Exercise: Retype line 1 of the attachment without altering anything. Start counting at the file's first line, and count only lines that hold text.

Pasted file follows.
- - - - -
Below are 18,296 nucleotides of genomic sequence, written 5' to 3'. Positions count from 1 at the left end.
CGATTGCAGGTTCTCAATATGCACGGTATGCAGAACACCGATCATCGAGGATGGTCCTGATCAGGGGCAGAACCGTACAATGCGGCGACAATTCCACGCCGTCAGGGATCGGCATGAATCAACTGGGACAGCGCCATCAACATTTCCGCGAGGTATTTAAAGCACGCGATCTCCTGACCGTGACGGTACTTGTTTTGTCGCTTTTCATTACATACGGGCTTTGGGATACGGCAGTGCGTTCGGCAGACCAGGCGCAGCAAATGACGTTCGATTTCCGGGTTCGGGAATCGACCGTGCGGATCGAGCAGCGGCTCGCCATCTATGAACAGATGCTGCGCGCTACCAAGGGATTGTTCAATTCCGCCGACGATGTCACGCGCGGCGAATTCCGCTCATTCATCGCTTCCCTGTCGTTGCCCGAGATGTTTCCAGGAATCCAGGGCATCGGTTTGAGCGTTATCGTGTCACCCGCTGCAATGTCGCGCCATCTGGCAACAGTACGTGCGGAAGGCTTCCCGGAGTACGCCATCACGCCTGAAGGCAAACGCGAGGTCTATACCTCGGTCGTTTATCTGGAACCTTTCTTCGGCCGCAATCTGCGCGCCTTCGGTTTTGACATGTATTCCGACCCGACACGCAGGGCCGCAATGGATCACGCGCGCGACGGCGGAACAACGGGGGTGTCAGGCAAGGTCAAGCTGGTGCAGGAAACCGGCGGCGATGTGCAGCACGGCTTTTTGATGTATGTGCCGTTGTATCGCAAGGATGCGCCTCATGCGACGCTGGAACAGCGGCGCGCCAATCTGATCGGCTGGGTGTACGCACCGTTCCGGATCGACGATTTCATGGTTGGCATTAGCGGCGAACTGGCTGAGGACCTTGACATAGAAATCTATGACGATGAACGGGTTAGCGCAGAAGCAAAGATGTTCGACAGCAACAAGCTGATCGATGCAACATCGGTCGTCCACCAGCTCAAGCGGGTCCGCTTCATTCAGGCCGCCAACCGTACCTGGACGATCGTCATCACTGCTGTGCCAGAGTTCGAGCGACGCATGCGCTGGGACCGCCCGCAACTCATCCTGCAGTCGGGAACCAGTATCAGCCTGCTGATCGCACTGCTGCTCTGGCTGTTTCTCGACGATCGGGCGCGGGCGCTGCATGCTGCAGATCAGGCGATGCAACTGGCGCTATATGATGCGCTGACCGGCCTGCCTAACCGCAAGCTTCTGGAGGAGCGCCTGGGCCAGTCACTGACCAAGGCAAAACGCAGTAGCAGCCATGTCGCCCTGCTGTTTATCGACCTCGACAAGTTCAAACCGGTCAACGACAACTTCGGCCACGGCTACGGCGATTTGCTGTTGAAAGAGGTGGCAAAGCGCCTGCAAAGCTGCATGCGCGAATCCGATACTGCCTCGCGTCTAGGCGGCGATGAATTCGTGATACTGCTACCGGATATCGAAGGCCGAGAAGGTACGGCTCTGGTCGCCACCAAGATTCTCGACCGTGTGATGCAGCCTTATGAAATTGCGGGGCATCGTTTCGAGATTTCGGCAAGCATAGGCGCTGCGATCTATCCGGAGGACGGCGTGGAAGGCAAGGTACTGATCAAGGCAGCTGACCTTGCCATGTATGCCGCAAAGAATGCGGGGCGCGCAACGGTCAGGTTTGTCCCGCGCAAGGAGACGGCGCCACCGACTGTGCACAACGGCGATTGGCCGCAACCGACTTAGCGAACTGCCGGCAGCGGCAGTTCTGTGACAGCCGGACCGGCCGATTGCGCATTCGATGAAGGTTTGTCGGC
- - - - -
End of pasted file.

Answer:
Below are 18,296 nucleotides of genomic sequence, written 5' to 3'. Positions count from 1 at the left end.